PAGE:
The Software Testing Club recently put out an eBook called “99 Things You Can Do to Become a Better Tester“. Some of them are really general and vague. Some of them are remarkably specific.
My goal for the next few weeks is to take the “99 Things” book and see if I can put my own personal spin on each of them, and make a personal workshop out of each of the suggestions. 
Suggestion #52: Trust no one! In sense that what people say is not always what they REALLY mean. So the more you conversate, the more you trust. But your trust level is always less than 95% – Oleksii Burdin
I get the point that is being made here, or I should say, I am looking at this point from a particular perspective. It may or may not be what Oleksii meant, but it’s the avenue I’m going to use for this particular post. 
We’ve all been in this situation. We describe to a potential customer or client the product we are designing, and the features we are looking to include. They respond in the affirmative. We describe in more detail, and we keep getting feedback. “Yes, this is exactly what we want!” Story kickoff, acceptance criteria, development work, testing, demo, staging, delivery, all go according to plan. We deliver on time, we deliver on budget… and then? We hear nothing. 
We query back later as to their use of the new feature, and we get a response of “meh”. When we press more, what do we hear? “It’s not as we envisioned” or “It doesn’t really meet our needs”.
Head. Desk. Repeat.
The example I describe above borders on hyperbole, but just a little. The truth is, customers really are this fickle. The deeper truth is, they can’t entirely help it
For many of them, as the process was being described, it sounded great. It certainly fit what they envisioned they would need. They liked the idea of the project. They liked the feature as it was described to them. They saw in themselves or their users the idealized state of the feature or idea
Then the feature is released into the hands of actual, flesh and blood, entirely too human users, and the model of idealism and perfection falls apart under the reality of how people really are
This happens ALL THE TIME. It’s unavoidable, but it can be mitigated considerably.
Workshop #52: Take on a story in a truly Lean and Agile way. From spec to delivery, focus on a small aspect, examine the scope, examine the users, communicate often, deliver quickly, fail fast if necessary, then refine and try again.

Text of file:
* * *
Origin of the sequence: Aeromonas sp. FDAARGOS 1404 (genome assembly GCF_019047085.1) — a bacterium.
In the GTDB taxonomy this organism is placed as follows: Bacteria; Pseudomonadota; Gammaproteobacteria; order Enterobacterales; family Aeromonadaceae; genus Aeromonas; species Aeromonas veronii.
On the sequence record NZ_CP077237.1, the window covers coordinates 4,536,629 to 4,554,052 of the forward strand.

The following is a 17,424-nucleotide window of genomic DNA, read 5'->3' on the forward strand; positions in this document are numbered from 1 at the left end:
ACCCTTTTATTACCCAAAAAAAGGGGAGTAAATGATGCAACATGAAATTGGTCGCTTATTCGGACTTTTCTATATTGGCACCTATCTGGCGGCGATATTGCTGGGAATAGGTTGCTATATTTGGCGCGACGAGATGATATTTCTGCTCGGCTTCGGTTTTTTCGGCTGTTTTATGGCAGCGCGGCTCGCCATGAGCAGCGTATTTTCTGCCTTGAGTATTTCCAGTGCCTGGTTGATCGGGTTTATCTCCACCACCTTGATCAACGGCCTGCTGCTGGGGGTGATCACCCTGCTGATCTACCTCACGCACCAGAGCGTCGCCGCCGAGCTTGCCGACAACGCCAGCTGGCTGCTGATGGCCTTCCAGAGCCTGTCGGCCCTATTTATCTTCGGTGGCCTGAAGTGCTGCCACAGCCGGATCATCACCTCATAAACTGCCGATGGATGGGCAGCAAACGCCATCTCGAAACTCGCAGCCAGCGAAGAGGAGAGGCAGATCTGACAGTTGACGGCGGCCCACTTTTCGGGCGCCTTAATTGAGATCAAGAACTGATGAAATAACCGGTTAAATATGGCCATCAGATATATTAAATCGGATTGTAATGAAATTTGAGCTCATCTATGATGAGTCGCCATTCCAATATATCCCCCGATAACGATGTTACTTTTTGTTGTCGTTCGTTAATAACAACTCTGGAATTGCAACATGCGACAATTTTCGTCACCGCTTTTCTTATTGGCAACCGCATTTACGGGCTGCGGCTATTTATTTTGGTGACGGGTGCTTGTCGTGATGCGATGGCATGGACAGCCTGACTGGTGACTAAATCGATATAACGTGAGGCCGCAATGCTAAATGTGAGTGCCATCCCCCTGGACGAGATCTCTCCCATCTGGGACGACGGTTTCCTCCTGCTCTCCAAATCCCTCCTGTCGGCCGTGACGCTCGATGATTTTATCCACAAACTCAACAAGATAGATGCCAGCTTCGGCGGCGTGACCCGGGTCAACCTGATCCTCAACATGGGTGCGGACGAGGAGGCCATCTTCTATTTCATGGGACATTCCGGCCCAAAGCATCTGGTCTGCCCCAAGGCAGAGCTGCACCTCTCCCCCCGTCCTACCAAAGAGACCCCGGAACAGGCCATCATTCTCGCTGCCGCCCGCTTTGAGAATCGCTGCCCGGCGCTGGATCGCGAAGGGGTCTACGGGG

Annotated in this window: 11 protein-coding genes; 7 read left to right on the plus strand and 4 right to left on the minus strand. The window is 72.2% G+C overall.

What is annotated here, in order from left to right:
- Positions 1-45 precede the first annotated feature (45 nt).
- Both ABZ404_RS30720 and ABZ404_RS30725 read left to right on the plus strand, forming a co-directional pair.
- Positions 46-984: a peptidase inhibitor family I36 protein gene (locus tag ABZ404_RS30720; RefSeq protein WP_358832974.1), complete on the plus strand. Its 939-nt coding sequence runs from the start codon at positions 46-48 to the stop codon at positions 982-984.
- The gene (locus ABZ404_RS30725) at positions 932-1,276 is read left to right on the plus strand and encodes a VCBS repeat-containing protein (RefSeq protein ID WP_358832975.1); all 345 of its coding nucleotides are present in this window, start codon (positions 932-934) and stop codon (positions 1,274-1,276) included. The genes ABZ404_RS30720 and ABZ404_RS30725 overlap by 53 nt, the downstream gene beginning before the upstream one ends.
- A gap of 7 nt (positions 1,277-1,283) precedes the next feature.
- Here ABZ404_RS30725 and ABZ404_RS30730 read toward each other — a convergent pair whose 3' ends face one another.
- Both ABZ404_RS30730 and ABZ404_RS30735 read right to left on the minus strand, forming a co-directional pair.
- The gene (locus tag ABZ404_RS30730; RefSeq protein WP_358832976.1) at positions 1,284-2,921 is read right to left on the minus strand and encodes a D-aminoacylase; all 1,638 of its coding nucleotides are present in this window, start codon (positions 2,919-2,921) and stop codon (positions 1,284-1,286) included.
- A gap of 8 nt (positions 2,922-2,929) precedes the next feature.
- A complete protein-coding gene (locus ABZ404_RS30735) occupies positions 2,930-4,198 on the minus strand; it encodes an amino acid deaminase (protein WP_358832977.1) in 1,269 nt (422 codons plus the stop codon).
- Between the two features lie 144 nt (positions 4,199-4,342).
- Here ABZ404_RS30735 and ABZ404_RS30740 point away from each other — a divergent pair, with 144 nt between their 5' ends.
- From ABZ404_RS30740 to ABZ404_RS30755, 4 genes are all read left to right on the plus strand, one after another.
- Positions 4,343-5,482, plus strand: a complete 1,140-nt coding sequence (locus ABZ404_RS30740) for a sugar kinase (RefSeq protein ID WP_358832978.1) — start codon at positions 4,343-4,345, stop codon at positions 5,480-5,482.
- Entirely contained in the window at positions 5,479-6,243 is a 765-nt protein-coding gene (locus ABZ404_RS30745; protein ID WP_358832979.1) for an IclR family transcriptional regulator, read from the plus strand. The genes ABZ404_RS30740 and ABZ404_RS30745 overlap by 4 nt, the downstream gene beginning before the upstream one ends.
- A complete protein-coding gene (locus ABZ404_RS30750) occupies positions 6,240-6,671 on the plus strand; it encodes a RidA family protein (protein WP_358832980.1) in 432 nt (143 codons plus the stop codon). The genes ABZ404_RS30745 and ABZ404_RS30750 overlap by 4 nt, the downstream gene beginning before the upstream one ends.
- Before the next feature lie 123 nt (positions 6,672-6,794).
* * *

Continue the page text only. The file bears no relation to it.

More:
If you have ever wanted to have a discussion of Lean principles or Agile methodologies and why they may be helpful, if the above sounds far too familiar, then here is a great opportunity to initiate this discussion.
The process is aimed not at some nebulous, idealized product, or perfect implementation, but a real blood and guts discussion about how people really are. We expect them to lie… well, really, we expect them to exaggerate. We expect them to see themselves in ideal terms. We expect them to focus on their industriousness and innovation, instead of their genuine capacity and a very real resistance to change. 
With this in mind, ask for the opportunity to:

– determine “how can we test this idea with the least investment (time or effort)?” (thanks Paul Ruberto for the comment 😉 ).

–  actually see and interact with the customers in question (easier if it’s an internal project).
– ask if the users would take part in early demo and modeling of the feature.
– be directly involved with feature testing in the early stages to offer feedback.
– take part in usability studies as the feature is developed and tested.
– be part of an early deployment scenario on a staging device.
– define some key workflows where the feature would be helpful.
– work with them in a pair setting as they actually use the workflows.
What can these situations tell us? They can give us the real world interactions of real people with a real feature. Idealization is jettisoned for a much more pragmatic reality, and the lessons we learn can help us fail fast, get better, and make something that will actually be useful for our customers. What’s more, our total outlay of time, resources and energy will be much less expensive than going through a more traditional development process only to find out at the end of the process “this isn’t what I was looking for”… and they will be right. It wasn’t what they were looking for. They wanted an ideal. They received reality.
Bottom Line:
Chances are, we can’t prevent the reality of what people will want vs. what they will get, and how they will react to what they get, but we can get closer to the mid way point between idealism and reality. Again, this is not me being a critic. This is me being as honest as I can be. 
We should not trust people not because they are dishonest, but because they see themselves far more ideal than they are. That’s balanced by the fact that we often see ourselves in idealized terms, too. We think we can program the amazing and life-changing. We think we can test the all-encompassing and complex. The truth is, our results will be “human”, too. It’s easier to learn these facts and become comfortable with them using Agile and Lean methods than in a more involved, expensive traditional release process.
You’re just going to have to trust me on that one ;).